1. Well, let’s fix up a lunch date & I will make it if you like. But not much beats perfectly cooked tuna….

  3. This sounds so crunchy, fresh and delicious, Kellie!

  4. Michi says:

    I am from Malaysia, that looks yummy!

    1. I take that as a huge compliment. Thanks!

  5. Amazing – I want to eat this now!

    1. Thanks Miss Alyssa! I wish I could make it for you x IF you are ever in Edinburgh….

  6. It looks very authentic-ish, and more importantly beautiful and tasty – and it sounds like it would have a lovely balance. I was just at an Indonesian restaurant last week (a stones’s throw away from Indonesia) and this would have fit right in (and the tofu version would have been a very welcome addition to the sea of meat on offer).

    1. I know what you mean about the sea of meat. Chicken to be more precise (at least here in the UK). The great thing about a nasi goreng is that it tastes fabulous whatever you put in, with the spices really making tofu a good option to offset its, shall we say, neutralness. So easy to make too – bonus

  7. The combination of flavors and ingredients in this dish sound fantastic, Kellie – packed with flavors bursting with healthfulness! It sounds like it would be quick to pull together, especially if you’ve cooked the rice in advance… I’ve been so busy the whole weekend moving into a new place I haven’t had a chance to cook much of anything, but a meal-in-one like this would be perfect 🙂 Thanks so much for sharing!

    1. Thanks so much! It is very flavourful, perhaps too much so for some, but some fussy friends of my daughters gobbled it up the night before last. That’s a great feeling. One of them until recently only seemed to want to eat tortilla chips or cheese sandwiches! Oh, and I hope you two are settling in very well by the time you perhaps read this reply. So exciting!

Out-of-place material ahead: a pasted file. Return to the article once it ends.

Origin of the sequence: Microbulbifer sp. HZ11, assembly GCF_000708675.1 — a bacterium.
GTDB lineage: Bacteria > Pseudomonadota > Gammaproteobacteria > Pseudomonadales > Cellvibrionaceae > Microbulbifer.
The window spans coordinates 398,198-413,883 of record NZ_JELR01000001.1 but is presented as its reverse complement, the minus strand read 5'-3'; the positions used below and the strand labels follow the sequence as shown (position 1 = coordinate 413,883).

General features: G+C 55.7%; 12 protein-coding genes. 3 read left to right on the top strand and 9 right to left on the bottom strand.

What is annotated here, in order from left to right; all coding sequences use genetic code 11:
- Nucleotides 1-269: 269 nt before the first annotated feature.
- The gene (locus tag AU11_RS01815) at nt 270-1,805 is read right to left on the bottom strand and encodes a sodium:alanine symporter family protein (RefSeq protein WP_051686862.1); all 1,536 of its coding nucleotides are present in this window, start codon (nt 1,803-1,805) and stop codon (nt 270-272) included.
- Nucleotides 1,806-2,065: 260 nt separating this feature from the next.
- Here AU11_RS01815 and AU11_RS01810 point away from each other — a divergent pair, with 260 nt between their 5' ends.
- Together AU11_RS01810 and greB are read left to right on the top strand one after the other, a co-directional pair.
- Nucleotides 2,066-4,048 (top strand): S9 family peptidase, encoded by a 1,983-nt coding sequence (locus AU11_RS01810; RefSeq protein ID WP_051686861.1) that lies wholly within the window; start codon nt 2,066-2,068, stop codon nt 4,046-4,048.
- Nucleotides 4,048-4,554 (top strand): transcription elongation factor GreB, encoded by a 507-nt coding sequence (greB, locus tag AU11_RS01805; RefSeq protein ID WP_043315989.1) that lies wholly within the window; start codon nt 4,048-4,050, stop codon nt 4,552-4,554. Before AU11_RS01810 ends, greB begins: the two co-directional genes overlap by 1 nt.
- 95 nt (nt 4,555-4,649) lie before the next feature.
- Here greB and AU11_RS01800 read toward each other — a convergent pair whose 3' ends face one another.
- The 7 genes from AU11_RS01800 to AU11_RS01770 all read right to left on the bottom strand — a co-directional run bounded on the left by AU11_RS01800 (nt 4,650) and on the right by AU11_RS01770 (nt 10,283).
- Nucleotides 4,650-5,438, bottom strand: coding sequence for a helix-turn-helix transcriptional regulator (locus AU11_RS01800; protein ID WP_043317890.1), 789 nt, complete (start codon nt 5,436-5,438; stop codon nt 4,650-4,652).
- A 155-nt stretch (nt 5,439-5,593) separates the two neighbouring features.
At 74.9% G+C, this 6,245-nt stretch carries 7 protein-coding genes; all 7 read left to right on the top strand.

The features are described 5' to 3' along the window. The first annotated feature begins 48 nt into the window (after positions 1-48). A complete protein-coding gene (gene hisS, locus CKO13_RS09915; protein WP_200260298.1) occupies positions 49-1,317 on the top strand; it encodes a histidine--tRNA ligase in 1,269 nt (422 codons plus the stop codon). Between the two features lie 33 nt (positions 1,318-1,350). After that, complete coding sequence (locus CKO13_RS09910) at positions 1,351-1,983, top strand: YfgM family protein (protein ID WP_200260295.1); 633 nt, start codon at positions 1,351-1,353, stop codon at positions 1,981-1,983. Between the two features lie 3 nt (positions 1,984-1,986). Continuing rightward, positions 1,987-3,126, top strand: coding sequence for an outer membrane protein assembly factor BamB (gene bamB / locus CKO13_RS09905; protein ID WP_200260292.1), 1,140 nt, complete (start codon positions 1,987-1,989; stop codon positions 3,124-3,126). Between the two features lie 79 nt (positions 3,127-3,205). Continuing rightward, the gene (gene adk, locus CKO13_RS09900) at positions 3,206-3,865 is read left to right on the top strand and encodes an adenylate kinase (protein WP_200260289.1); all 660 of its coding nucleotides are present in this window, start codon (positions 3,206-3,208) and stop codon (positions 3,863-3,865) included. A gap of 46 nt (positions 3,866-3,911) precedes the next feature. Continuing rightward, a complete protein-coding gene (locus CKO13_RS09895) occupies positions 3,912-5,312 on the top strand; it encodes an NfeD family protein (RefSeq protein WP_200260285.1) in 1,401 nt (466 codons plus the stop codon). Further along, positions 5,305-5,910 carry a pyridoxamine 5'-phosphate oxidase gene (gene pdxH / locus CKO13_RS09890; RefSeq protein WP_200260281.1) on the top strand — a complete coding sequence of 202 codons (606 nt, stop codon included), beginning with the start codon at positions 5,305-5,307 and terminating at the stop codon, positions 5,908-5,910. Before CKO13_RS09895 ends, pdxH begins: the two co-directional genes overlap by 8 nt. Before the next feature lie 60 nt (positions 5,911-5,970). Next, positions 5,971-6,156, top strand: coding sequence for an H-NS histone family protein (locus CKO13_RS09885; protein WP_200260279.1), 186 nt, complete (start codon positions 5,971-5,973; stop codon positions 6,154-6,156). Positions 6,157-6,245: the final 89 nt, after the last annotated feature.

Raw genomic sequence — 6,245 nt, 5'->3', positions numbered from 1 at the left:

8. Natalie Ward says:

    I can’t believe how easy it is to make Kecap Manis! I use it all the time, I prefer it to it’s saltier soy cousin, now I can make my own minus all the chems, yay! By the way, love a bit of fusion I do, makes life more tasty!! 😉

    1. It’s a great wee trick. I keep a jar in the fridge on standby for fried rice & babi kecap (with tofu, not pork) emergencies.

  9. eastofedencook says:

    Another great vegetarian dinner idea! Bright with festive flavors and lush with vegetables, a marvelous recipe!

  10. Give me fried rice any day. To me it is comfort food, spicy and filling and packed full of goodies like tamarind and Kacap Manis. I ate this dish all the time when on holiday in Sumatra. It was so good and haven’t made it since. I tend to use a tried and tested Thai recipe but yours has persuaded me otherwise. It is all in the prep with this dish, and the flavours sound wonderful :)x

    1. I would be most honoured, Laura. I don’t fancy my chances against the Sumatrans’ version though…

  11. Beautiful plate! Fusions are “in” right now and this one fits! (Unlike the new Mexican/Japanese fusion restaurant that just opened near me…I know…WTF?)

    1. Mex-Japanese? it could work! I’d give it a go 😀

  12. I’ve eaten a few nasi goreng in my time and but they have been rather bland compared to your “flavour-tastic” version. It’s got lipsmackin’ goodness written all over it Kellie! Delicious recipe!